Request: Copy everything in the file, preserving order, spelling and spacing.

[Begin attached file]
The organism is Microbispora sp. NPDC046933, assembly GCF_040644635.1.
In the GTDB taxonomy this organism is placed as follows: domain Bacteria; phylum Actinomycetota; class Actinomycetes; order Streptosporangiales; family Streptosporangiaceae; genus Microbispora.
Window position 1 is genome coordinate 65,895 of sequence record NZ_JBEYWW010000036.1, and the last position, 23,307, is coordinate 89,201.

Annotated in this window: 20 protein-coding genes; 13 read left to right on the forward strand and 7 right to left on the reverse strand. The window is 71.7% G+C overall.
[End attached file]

The organism is Microbispora sp. NPDC046933, assembly GCF_040644635.1.
In the GTDB taxonomy this organism is placed as follows: domain Bacteria; phylum Actinomycetota; class Actinomycetes; order Streptosporangiales; family Streptosporangiaceae; genus Microbispora.
Window position 1 is genome coordinate 65,895 of sequence record NZ_JBEYWW010000036.1, and the last position, 23,307, is coordinate 89,201.

Annotated in this window: 20 protein-coding genes; 13 read left to right on the forward strand and 7 right to left on the reverse strand. The window is 71.7% G+C overall.